"The perception is that a woman is more empathetic, she will take more time to understand your needs. People -- women or men -- approach men differently, they look for a little bit more of a combative relationship," she says. "The expectation in our society still is that you don't beat up the women."
But that doesn't mean women will flock to dealerships, let alone the F&I office.
Darvish says dealerships will be unable to attract more women until the industry improves its image.
"Until we clean up our image, we'll never attract the amount of people we want to attract, and good luck attracting women," Darvish warned in October during a panel discussion on how to build a better workplace.
She suggested that the industry exacerbates the problem because of demeaning, unprofessional and sexist behavior at auto shows, races and other events.
"We have scantily clothed women at industry events," Darvish said. "I don't like to pack my clothes after SEMA because I feel so dirty."
Beyond the small pool of female salespeople, other issues tend to limit the number of female F&I managers.
F&I trainer Jan Kelly, president of Kelly Enterprises in Vancouver, Wash., says working nights is a deal breaker for many women.
"When women tell me they're interested in getting into finance I just ask them, 'If you're home at 11 p.m. or midnight, will that represent a problem at home?' And they just look at me in shock," she says.
"You can't get up and leave at five or six at night to go home and make dinner. You have to have an at-home support person," Kelly says. "I had a live-in housekeeper when I worked retail, and thank God, I made enough money to afford one."
She says some women prosper as F&I managers. "I've known women in finance since the mid-'70s. But in the car business the hours are long and even with the kinder, more family friendly environment of today, a lot of women don't have the support at home for that."
Role models needed
Julie Becker-Myers, director of automotive technology at Northwood University in Midland, Mich., knows of several female F&I managers in her area but says there were more a few years ago.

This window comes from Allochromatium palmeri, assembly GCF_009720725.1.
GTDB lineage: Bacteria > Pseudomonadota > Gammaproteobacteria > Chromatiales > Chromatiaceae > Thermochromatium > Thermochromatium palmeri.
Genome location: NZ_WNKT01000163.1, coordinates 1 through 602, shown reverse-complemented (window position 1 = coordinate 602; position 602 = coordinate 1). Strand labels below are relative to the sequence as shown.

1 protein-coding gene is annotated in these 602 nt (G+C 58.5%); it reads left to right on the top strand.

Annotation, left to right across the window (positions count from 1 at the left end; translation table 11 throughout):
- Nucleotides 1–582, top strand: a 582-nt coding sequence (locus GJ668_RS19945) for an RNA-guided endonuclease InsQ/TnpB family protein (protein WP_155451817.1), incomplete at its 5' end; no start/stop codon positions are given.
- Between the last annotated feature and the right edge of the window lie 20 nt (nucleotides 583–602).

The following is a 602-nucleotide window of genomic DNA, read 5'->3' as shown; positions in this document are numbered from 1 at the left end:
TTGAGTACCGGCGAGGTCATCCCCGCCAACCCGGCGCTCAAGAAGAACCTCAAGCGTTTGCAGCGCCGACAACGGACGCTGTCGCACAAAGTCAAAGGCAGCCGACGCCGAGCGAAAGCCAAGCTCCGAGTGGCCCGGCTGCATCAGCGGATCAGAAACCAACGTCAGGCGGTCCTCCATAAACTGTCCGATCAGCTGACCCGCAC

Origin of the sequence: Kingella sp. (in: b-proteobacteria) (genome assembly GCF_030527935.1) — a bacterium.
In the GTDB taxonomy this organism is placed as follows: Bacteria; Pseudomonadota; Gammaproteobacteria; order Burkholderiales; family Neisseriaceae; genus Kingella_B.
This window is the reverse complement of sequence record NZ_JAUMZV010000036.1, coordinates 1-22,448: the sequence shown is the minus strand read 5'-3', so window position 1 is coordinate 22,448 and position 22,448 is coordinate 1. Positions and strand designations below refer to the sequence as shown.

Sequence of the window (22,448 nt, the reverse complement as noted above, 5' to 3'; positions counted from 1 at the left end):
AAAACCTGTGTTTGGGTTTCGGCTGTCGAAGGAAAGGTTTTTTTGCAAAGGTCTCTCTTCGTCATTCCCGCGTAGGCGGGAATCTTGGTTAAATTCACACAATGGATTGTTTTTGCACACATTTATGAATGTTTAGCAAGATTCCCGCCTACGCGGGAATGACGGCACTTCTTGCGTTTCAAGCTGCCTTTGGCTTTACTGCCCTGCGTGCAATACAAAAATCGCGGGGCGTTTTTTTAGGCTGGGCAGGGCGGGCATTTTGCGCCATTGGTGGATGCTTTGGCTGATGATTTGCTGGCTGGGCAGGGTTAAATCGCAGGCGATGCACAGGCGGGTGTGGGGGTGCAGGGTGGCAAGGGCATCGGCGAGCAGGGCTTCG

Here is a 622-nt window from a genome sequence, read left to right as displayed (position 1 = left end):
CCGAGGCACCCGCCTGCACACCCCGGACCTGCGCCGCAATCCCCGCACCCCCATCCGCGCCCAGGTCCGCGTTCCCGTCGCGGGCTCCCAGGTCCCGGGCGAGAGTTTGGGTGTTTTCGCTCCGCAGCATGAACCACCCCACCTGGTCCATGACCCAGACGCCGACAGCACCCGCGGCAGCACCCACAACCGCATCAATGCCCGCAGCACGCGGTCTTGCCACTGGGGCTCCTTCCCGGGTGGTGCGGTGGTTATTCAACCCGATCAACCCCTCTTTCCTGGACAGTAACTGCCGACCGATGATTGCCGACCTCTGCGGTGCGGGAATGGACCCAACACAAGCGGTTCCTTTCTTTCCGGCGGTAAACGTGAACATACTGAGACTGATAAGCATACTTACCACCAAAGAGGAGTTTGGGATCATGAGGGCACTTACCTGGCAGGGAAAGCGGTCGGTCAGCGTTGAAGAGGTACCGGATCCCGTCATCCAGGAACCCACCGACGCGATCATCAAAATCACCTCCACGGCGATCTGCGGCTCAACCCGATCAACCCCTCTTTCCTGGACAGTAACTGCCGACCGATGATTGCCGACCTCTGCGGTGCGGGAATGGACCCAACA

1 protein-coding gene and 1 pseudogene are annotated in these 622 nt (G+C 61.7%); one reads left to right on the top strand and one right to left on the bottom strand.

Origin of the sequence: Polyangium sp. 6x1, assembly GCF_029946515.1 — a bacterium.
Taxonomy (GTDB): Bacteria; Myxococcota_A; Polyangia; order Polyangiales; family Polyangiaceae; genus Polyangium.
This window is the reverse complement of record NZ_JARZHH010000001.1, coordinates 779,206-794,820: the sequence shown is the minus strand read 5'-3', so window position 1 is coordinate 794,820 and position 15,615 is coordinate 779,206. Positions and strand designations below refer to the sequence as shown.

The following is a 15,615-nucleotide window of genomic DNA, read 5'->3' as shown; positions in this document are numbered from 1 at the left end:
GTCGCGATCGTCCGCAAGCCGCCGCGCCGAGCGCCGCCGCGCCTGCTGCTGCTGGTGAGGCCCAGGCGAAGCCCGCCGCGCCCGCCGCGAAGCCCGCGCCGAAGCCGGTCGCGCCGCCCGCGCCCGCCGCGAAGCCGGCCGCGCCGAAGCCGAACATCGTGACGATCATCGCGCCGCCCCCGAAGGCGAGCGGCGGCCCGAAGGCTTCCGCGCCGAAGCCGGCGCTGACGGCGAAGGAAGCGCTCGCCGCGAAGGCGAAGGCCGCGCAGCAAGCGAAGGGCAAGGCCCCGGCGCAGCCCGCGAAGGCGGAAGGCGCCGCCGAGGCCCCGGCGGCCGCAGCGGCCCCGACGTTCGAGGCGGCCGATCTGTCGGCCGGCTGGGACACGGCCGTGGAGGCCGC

"One reason a lot of them end up leaving is to be more active with their families. One of the things that is different, I think, is that females are more driven by the need to be home," she says.
Becker-Myers, who teaches F&I courses, says her students tend to have their sights set on becoming dealer principals. They regard work as an F&I manager as a chance to learn all the jobs at a dealership so they can be better managers, but in general they don't aspire to be F&I managers.
Wadlinger and Chernek disagree with the "crazy hours" argument, noting that many women work evenings in retail jobs.
Wadlinger says few women consider careers in automotive retail based on the image of car dealerships and women's experiences as consumers.
"It's not the '80s. You don't really hear, 'Honey, go get your husband and come back.' But to an extent we still think it's that way and we think, 'Ick, I would never want to work there.' I didn't see myself initially going into the car business -- no, no, no, no, no," she says.
"I had another female say, 'You really need to pursue this. This is something people really don't think about, but you have to try this. I said to myself, 'I am not going to enjoy this, but I will tough it out to say that I tried it,' " she says.
"That was a little over six years ago."
Jamie LaReau contributed to this report
You can reach Jim Henry at email@example.com.